Ever since I was a child, I have always loved lazy Susans. I love making functional art with my classes and this one was a huge hit! If you’ve always wanted to know how to make your very own lazy Susan, this is your chance!
Making a lazy Susan isn’t as hard as you’d think. You definitely do not need an orbital sander or a circle-cutting jig. With a few basic supplies from either Menards, Lowes, Home Depot or Amazon, you can make the whole thing in just a few hours.
If the teens and tweens in my classes can do it, you can definitely make one for your dinner table!
Supplies you’ll need to make a lazy susan
- Wooden circle (I like the 12″ size)
- Sand paper
- Drill and Drill Bits or screw driver
- Painter’s Tape
- Polycrylic or Mod Podge
- Chalk paint or heavy body acrylic
- Lazy susan hardware
- Screws (see recommendations for hardware)
- Stencils (optional)
- Safety goggles
- Drop cloth
- Rag or lint free cloth
- Paint Brush or Chip Brush
- Straight edge or T-square
Basic steps for making a lazy Susan
The first thing you’ll want to do is to cover your dining table, dining room table or craft room table with a thick drop cloth or table covering.
Pick up a wooden circle at your local hardware stores or from Amazon. I like the 12″ but make sure that will fit inside your kitchen cabinet if that is where you plan to display it.
Flip the wooden circle. Use a straight edge ruler to mark off the middle of the circle. Since the lazy Susan will be as close to a perfect circle, you’ll want to be sure to mark off the middle so that it isn’t off balance when you add the lazy Susan bearing. The easiest way to do this is to draw three chords. You can find a tutorial here.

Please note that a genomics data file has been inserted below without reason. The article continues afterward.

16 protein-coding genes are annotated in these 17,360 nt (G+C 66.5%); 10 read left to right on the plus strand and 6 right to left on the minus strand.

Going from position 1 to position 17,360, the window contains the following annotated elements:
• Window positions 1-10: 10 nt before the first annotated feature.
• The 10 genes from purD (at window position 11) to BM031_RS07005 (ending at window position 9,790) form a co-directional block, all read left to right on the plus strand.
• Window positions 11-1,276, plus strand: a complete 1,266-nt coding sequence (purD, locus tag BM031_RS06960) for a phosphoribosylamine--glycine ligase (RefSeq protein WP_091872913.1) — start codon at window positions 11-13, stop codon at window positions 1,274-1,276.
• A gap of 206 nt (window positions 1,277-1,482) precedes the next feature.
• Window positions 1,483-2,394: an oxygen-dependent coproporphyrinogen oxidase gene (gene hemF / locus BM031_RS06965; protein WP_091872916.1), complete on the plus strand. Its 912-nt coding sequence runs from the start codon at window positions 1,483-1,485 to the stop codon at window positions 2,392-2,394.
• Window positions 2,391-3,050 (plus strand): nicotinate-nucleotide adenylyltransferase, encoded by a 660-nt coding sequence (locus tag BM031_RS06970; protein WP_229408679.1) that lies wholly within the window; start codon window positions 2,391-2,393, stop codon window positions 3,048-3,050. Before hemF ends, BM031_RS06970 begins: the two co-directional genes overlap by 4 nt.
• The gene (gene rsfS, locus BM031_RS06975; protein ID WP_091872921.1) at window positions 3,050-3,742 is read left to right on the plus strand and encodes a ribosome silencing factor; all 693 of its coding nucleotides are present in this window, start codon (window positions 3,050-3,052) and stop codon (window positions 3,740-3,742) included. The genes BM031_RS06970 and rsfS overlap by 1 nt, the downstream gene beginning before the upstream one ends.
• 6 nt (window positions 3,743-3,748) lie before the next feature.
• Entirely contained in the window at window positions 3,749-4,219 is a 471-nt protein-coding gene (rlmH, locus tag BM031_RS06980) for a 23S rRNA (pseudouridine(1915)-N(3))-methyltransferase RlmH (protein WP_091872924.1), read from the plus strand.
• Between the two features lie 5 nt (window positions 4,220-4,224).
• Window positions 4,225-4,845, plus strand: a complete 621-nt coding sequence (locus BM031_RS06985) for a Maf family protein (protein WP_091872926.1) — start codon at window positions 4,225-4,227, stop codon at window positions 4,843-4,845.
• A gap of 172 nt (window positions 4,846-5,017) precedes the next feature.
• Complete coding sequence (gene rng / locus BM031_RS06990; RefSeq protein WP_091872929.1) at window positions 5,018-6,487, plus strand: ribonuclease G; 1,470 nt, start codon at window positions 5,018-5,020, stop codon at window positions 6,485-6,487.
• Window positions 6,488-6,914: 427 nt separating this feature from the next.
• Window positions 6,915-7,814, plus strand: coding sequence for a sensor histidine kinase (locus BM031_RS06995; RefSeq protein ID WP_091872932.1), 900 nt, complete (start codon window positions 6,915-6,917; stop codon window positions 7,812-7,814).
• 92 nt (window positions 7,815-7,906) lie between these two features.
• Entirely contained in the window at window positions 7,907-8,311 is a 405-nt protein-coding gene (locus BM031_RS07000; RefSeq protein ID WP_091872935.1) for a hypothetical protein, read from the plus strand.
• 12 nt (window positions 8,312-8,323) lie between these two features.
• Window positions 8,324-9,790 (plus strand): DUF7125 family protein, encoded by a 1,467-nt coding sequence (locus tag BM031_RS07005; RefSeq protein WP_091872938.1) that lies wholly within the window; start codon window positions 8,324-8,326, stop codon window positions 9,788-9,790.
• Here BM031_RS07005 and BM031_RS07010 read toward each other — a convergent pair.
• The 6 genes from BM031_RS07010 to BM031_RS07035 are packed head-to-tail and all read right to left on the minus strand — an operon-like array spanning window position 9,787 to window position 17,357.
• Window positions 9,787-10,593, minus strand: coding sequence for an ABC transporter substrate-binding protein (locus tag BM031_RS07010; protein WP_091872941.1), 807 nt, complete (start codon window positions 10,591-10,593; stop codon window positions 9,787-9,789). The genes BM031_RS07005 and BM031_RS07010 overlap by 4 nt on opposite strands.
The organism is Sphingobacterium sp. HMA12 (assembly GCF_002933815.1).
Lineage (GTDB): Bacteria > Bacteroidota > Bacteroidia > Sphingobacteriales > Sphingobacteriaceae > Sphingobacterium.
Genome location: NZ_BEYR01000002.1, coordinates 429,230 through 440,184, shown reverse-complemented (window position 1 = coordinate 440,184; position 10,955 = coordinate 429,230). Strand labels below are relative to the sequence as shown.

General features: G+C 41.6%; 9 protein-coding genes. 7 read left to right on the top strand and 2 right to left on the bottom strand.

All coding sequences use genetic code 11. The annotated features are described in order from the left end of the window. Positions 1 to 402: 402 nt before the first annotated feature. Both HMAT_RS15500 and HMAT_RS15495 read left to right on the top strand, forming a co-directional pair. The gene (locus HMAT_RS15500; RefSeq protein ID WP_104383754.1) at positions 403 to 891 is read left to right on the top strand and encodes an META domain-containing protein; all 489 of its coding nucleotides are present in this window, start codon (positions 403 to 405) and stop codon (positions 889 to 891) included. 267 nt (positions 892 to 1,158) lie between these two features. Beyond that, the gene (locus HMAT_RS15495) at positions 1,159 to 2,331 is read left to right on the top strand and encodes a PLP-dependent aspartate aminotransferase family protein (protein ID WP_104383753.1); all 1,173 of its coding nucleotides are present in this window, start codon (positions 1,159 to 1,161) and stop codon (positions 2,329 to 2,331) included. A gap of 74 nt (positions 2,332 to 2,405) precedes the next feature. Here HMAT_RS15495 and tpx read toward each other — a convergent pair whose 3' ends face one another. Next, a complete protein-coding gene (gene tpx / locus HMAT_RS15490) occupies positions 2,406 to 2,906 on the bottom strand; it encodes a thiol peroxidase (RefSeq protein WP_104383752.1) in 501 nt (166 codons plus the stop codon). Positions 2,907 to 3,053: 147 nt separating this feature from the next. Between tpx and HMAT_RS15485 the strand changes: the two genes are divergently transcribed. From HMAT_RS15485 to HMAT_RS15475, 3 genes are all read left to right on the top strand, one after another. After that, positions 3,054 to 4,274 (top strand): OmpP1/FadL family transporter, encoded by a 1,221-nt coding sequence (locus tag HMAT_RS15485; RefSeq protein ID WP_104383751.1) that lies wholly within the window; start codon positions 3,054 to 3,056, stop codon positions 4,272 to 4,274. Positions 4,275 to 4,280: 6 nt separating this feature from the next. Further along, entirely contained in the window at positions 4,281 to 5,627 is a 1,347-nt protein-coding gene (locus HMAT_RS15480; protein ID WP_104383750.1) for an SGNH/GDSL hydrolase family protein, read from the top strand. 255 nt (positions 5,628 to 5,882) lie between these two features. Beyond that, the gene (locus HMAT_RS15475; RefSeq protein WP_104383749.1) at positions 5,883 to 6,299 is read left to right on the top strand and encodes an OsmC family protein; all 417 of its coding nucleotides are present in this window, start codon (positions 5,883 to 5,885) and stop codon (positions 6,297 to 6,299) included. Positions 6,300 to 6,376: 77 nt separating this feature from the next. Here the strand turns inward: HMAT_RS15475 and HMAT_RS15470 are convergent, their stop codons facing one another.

I’ll be honest, though, when I make these with my classes, we estimate and nine times out of ten, the lazy Susans come out balanced and beautiful. If you look from the top of your lazy Susan down, you should be able to see if the center hole is in the right place. Also, we are going to be covering the center hole with the lazy Susan hardware.
The next thing you’ll want to do is to take the lazy Susan hardware out of the packaging. Place it in the center point of the wood round. The lazy susan turntable hardware comes with excellent instructions. The best way to mark off where you’ll want to drill is to color in each of the holes on the bottom plate. This will give you some guidelines for drilling.
Next you’ll want to drill into the wooden round to make a small hole. Do not drill too far into the wood otherwise you will have a hole in the wood round. Check to be sure that the drill bit is the right size for the screws included in the lazy Susan hardware packaging. You’re really just making screw holes to add the scews in after you finish painting.
I have found that it is a better choice to add the ball bearing hardware at the end of the project so that the lazy Susan doesn’t move when you are painting. But getting the holes ready before is a wise idea.
I do not recommend drilling the holes at the end of the project just in case you miscalculate and drill all the way through.
Sand your wooden round to remove any oils or factory finishes.
Gently wipe down the freshly sanded wood.
Add a layer of primer – be sure to work in thin coats, moving the brush in the same direction until the entire wood round is coated in primer.
Add a second layer of primer if necessary. I have found when making these in my classes that it is not entirely necessary to add a second coat of primer unless you can still see the wood showing from behind.
Now it’s time to get creative! I recommend drawing out your design in advance.